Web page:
Episode 29: Indiana - President Of The Month with Sharon McMahonSep 21, 2021
In this episode, Sharon shares the story of the shortest American presidency in our nation’s history. William Henry Harrison was an American military officer and politician who served as the ninth president of the United States, elected during the 1840 election. Harrison became the first president to die in office just one month after taking the Oath of Office. Harrison was the last U.S. president born under British rule and became a pioneer of the American Whig Party during his presidential campaign. Not only was William Henry Harrison’s untimely death caused a riff controversy in the capital about the role of the vice president upon the death of the president, and the decisions that resulted ultimately set a precedent we still uphold in our democracy today.
Link to Full Episode:
This Episode Will Teach You:
- The man who holds the record for the shortest presidential term in U.S. history
- What is the Whig party?
- The rise and fall of American political parties
- Westward expansion and tension with the Native Americans
- Learning the difference between a delegate and a representative
- The Curse of the Tippecanoe
- How many presidents have died in office?
3 Biggest Takeaways:
- William Henry Harrison’s claim to political fame was a combination of his governorship over the northwest territories and commanding success at the Battle of Tippecanoe. Americans were nostalgic for the idea of a western frontiersman leading the country, and the newly formed Whig party selected him as their presidential nominee for the 1936 election. Despite an initial loss, Harrison ran again victoriously in 1940 with the slogan “Tippecanoe and Tyler too,” a tribute to his military reputation and running mate, John Tyler.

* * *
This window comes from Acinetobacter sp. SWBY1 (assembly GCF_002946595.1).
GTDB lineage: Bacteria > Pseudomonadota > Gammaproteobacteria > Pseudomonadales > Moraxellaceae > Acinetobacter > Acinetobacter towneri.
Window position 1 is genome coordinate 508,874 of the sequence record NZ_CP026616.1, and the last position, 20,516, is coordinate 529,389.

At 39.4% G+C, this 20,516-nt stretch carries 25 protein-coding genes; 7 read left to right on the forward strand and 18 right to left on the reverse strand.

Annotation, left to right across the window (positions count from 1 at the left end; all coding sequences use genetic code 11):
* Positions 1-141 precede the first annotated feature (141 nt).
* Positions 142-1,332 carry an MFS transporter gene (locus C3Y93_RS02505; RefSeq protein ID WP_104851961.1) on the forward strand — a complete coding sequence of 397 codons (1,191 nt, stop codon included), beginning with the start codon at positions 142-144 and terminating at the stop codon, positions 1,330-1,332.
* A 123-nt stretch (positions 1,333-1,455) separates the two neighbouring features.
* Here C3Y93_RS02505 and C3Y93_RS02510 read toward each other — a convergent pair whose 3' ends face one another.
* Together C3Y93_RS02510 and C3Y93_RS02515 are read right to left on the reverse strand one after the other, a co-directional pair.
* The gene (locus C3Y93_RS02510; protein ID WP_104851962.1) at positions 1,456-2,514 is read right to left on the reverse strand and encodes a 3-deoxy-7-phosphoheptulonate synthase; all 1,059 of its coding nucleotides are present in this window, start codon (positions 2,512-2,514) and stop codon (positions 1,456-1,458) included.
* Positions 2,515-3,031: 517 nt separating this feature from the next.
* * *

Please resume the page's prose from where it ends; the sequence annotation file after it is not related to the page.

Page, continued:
- Just 22 days after assuming office in 1941, William Henry Harrison reported symptoms of a cold. Doctors diagnosed Harrison with Pneumonia and used experimental treatments of the time to cure him. Those included heated suction cups, bloodletting, mustard plasters, and castor oils. Unfortunately, despite their best efforts, William Henry Harrison passed away on April 4, 1841, exactly one month in his presidential term. Historians now assume he passed from septic shock due to ingesting contaminated water at the White House. Harrison was the first sitting president to die in office. There was a lot of debate among congress, the cabinet, and the supreme court about the role of the vice president in response, but ultimately, John Tyler was sworn in as president.
- After William Henry Harrison died, the Curse of Tippecanoe garnered attention among historians. This theory exposed the pattern of deaths among United States presidents who died in office who had coincidentally all won elections precisely twenty years apart from 1840-1960. This phenomenon begins with Harrison then carries on with Lincoln, Garfield, McKinley, Harding, Roosevelt, and Kennedy.
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